May 2001 - On the Home Front

We all read about the fighting during the Civil War, but what about those left at home...  mothers, fathers, wives, brothers, sisters and children?  Have you ever stopped to think what it must have been like for them?

Many of the men from both the North and the South were farmers.  One father wrote to his son; "I am still planting the back 50 acres with wheat - that will be needed for the war.  I already have a contract to deliver all of that wheat to the government." They were mostly family run farms with everyone responsible for certain jobs, including the children.  Take away one of two family members and a difficult task was made even more so causing those left behind (even the children) to pick up the slack so to speak.

In non-farming communities many ladies took jobs that were previously reserved for men only.  They worked in factories and shops.  The Civil Service expanded, putting women in jobs such as clerks, secretaries and bookkeepers.  The ladies were nurses and in the U.S. Sanitary Commission and other organizations they helped distribute medical supplies, offered comfort to wounded and dying soldiers.  They passed out Bibles and other religious materials.  Many ladies busied themselves knitting, sewing, making clothing, cutting blankets, making preserves and baking food, all of which was passed out to any soldier who came through their towns.

Due to a lack of donations, the U.S. Sanitary Commission nearly disbanded in 1862.  Mary Livermore and Jane Hoge of the Chicago Headquarters thought a fair would be a good fund raising activity.  There were many exhibits; one hall held Confederate items which had been captured, another hall held farm equipment and heavy equipment.  There were thousands of other items donated for sale, i.e.:  toys, clothes, furniture and flowers just to name a few.  Included in the 75 cents price of admission was not only the touring of all the exhibits but a meal in a restaurant where the waitresses were prominent women in the community.  While the two ladies figured they could raise about $10,000, they surprised everyone by raising almost $100,000.  Philadelphia and New York also had fairs, they raised about $1,000,000 each. 

Then there was Rose O'Neal Greenhow, (1814 - 1864) who was a Confederate spy in Washington.  Some ladies even served as soldiers.  One of the most famous being Jennie Hodgers, aka Albert Cashier.

In some of my reading for this column, I came upon this; "...what the papers call 'women seizures.'  While these events occur in a number of areas, one of the best documented cases happens in Marietta, Georgia.  A Negro, driving a wagon from the cotton mill at Sweetwater Creek sees a group of women standing by the side of the road.  This group stops the man and his cart, making off with several bales of yarn before sending the Negro on his way unharmed."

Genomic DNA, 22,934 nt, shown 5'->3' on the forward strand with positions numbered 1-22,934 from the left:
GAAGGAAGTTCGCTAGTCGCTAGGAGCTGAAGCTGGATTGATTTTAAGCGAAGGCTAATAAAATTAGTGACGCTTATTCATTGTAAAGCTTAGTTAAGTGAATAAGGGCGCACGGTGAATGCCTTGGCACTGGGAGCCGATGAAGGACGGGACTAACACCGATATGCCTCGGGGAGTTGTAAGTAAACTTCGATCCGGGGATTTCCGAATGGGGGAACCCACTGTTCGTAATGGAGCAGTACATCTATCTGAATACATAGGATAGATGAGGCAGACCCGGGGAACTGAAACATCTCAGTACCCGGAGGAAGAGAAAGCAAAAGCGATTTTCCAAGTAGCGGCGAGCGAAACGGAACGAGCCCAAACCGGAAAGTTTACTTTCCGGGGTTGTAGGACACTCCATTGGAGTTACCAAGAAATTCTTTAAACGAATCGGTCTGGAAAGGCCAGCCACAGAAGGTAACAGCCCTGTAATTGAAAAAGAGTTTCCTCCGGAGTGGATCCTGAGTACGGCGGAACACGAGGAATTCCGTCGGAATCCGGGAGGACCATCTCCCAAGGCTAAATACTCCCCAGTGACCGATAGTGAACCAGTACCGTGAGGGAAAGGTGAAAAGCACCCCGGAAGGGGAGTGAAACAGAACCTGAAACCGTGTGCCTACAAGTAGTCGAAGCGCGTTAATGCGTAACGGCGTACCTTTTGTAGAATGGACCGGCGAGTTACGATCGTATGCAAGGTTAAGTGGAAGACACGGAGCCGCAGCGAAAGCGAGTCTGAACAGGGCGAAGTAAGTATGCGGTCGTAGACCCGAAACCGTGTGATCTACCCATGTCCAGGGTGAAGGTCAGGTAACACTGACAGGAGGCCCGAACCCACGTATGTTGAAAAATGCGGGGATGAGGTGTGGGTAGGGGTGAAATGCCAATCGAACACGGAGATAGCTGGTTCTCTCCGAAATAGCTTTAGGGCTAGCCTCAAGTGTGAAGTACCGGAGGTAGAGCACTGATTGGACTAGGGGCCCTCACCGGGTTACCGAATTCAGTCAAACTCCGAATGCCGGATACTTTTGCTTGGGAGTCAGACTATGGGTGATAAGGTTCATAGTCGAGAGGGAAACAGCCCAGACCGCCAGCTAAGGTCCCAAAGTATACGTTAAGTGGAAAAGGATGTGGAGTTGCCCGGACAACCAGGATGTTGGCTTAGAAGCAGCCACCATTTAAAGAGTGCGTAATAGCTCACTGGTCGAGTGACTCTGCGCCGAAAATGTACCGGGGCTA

After Richmond became the Confederate capital, the population more than doubled, putting an even greater strain on available supplies.  In April of 1863, several women joined together and approached Gov. John Letcher to see if there could be some relief from the spiraling prices.  He offered them no solution and they became angry...  yelling "Bread!! Bread!!"  They smashed windows and looted the stores.  The crowd grew in size with men also joining in.  There was pillaging and looting throughout the downtown area of Richmond.  Eventually the perpetrators were caught and punished.

There were many in the North who resented the "unfair draft laws."  "The working class Irish in New York City were particularly resentful of the draft policies that allowed the wealthy to buy their way out of the draft and they were hostile toward blacks..." mainly because they, the blacks, replaced some of the striking Irish longshoremen.

In the summer of 1863 there were protests and outbreaks of violence all thru the North.  Secret Societies which had been formed, organized resistance to the draft.  Draft officers were assaulted and when the drawing of names resumed on Monday morning July 13, 1863, a group of men arrived and burned down the draft office.  This started four days of rioting.  While one group worked it's way to the armory where they stole the approximately 1,000 rifles stored there, another group was attacking an orphanage where over 200 black children under 12 years old lived.  The rioters concentrated on harming all the blacks they could find.  Complete families were chased down and killed.

The war was devastating as far as the economy was concerned.  Not only were there shortages of food and the basic supplies, but inflation was so bad it caused prices to rise so much so that the ordinary citizens just couldn't afford even the necessities.  Farmland was totally ruined by battles and solders.  The armies, both North and South stripped the farms of what crops were left in order to feed their troops.

My husband's great grandparents lived on a farm in northern Delaware when Levi volunteered, in August of 1862 to go into the war for 3 years.  His wife, Tamar, was left with four children to raise, the oldest being Joseph, age 8.  To survive, she and the children had to do all the farming and other chores.  This had to an awesome undertaking for Tamar and the very young children.  In addition they didn't know if or when their husband and father would return home.  Some men in the family had already died from wounds received in the war.

I guess that's about it for now, I hear the bugler in the distance, so it's time to post the pickets and blow out the candles.

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